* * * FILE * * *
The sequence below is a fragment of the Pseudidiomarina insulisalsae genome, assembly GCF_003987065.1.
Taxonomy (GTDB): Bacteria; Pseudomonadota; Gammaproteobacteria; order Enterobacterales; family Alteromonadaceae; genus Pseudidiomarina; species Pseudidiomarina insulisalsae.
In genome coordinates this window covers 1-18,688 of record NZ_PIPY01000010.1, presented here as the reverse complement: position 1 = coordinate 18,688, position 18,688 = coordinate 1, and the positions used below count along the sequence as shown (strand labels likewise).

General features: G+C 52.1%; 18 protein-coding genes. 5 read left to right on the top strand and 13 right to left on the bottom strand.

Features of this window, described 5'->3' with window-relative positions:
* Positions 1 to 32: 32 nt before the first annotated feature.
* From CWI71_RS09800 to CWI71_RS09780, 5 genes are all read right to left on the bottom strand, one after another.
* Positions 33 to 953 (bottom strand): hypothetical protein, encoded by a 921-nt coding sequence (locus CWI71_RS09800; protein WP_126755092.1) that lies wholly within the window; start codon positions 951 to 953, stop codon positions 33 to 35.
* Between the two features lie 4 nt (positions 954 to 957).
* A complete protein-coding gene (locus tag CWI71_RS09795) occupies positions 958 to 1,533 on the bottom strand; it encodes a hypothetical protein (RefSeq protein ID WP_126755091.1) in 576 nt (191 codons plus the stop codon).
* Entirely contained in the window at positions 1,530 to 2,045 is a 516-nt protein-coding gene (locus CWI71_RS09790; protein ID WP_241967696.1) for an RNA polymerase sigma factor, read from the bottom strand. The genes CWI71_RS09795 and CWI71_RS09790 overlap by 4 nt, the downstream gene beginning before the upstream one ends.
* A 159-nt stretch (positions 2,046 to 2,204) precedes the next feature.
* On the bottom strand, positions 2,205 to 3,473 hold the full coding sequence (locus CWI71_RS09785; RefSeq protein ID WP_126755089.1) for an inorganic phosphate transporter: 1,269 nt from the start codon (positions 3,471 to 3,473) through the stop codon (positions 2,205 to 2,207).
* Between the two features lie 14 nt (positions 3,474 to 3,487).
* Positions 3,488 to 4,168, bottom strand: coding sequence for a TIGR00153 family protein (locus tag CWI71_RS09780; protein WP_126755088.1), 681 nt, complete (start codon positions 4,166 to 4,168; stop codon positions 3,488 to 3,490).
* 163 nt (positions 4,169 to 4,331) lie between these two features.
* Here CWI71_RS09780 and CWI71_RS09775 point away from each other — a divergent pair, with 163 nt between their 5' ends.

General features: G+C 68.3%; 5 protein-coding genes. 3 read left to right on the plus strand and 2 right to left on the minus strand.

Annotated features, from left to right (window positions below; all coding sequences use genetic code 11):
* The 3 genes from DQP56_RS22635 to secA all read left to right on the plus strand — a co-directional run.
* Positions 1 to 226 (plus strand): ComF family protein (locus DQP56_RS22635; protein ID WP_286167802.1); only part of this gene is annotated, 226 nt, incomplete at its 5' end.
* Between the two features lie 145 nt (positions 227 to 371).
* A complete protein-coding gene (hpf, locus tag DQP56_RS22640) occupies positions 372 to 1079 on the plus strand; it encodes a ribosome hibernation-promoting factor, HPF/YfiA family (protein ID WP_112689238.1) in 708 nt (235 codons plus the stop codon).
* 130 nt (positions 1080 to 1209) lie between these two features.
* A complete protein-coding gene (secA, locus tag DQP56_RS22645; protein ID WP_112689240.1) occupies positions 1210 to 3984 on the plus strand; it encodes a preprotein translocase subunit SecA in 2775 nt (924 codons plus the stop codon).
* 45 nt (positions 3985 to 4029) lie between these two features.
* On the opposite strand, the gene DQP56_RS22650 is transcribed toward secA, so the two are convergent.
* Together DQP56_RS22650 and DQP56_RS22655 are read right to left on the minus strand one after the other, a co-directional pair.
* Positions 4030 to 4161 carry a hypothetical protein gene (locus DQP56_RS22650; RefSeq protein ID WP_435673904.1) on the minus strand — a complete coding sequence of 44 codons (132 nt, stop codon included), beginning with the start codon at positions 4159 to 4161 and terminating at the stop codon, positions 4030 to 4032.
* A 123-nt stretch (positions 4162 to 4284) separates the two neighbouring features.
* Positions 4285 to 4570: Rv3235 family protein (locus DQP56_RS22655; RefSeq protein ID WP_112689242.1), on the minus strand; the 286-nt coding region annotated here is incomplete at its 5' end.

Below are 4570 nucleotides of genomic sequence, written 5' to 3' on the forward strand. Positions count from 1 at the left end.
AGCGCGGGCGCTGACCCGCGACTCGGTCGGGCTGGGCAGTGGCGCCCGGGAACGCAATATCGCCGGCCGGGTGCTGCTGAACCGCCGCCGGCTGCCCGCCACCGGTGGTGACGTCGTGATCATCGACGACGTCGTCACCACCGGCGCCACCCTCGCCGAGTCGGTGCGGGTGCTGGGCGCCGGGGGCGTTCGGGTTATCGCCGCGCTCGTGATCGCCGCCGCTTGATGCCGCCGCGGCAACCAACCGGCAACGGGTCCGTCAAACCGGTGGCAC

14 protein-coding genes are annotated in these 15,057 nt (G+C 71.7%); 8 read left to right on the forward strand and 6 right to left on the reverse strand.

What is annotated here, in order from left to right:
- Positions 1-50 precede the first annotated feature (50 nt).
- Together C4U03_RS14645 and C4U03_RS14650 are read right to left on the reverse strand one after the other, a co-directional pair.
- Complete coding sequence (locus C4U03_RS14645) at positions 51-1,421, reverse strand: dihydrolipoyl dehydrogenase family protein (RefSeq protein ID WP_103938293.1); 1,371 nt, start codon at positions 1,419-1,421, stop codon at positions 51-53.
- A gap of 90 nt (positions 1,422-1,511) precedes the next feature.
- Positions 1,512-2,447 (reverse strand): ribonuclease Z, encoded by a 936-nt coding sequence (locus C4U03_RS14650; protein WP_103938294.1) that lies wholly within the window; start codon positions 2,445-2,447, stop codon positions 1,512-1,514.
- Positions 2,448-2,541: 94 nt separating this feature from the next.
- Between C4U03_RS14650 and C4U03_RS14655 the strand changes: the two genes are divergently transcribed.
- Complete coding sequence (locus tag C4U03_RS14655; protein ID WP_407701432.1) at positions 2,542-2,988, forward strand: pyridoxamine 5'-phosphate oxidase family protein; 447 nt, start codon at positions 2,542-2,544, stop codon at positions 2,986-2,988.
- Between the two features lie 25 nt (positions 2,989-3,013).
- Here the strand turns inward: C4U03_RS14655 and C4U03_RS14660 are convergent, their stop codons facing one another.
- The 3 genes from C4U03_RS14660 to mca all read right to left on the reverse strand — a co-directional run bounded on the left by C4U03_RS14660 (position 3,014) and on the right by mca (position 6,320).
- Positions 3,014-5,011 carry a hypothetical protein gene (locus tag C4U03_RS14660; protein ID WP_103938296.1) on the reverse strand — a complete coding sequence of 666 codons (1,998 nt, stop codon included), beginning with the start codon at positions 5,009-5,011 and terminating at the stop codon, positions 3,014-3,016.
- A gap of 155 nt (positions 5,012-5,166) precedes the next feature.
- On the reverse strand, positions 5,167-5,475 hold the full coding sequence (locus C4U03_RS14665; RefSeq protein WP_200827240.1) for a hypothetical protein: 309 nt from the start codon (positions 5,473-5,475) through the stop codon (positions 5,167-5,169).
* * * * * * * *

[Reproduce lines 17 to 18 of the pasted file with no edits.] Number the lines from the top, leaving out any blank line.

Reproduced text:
* Here CWI71_RS09780 and CWI71_RS09775 point away from each other — a divergent pair, with 163 nt between their 5' ends.

General features: G+C 68.3%; 5 protein-coding genes. 3 read left to right on the plus strand and 2 right to left on the minus strand.